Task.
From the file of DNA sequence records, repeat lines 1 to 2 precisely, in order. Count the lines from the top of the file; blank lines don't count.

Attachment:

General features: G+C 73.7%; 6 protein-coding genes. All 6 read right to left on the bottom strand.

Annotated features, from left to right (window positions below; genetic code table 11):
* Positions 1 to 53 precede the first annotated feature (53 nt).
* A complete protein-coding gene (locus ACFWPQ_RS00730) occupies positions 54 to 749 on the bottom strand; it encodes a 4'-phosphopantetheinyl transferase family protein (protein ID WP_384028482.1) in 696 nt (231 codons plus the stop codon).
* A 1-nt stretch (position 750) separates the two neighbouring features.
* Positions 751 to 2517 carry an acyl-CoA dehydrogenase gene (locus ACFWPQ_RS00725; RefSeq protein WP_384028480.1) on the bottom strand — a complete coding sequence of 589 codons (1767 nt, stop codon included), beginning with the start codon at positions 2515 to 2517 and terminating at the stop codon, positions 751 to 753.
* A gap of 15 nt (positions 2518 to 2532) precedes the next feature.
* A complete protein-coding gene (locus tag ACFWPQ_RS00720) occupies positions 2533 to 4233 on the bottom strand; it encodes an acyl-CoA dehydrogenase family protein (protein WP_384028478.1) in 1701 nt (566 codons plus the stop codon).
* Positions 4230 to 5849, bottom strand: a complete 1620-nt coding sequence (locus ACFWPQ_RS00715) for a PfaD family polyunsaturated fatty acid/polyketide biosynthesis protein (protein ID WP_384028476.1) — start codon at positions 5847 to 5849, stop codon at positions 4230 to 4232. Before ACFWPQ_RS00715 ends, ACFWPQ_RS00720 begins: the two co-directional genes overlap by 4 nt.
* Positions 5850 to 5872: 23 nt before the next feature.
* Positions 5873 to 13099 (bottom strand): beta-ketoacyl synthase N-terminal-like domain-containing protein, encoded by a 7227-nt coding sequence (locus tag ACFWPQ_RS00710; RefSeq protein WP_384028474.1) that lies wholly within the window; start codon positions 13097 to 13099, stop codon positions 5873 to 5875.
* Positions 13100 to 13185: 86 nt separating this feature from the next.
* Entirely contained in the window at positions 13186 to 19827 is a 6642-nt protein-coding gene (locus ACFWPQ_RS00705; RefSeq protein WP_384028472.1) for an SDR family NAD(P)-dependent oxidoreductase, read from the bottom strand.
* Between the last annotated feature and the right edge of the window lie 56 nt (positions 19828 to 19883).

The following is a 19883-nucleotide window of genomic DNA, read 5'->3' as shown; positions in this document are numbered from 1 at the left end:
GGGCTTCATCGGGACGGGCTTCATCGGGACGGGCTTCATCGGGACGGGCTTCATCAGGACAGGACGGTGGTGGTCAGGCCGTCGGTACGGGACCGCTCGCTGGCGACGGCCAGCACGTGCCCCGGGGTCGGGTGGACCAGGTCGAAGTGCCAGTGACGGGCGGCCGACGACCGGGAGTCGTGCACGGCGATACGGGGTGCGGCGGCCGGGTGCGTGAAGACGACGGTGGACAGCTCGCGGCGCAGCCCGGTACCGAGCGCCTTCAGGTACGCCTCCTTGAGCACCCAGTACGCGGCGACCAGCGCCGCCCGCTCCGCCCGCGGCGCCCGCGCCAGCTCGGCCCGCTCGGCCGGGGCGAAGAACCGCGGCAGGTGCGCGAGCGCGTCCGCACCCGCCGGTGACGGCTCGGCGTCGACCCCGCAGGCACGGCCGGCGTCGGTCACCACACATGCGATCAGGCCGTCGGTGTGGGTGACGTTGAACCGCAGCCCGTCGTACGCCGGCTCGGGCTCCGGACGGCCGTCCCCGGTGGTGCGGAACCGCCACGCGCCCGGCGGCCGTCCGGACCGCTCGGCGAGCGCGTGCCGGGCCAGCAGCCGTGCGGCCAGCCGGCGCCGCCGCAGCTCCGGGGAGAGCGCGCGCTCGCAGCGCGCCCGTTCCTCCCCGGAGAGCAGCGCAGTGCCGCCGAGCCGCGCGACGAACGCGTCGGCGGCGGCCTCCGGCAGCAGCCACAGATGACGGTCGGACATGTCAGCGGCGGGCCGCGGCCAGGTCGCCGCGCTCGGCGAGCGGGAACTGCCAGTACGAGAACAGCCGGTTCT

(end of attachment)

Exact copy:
General features: G+C 73.7%; 6 protein-coding genes. All 6 read right to left on the bottom strand.

Annotated features, from left to right (window positions below; genetic code table 11):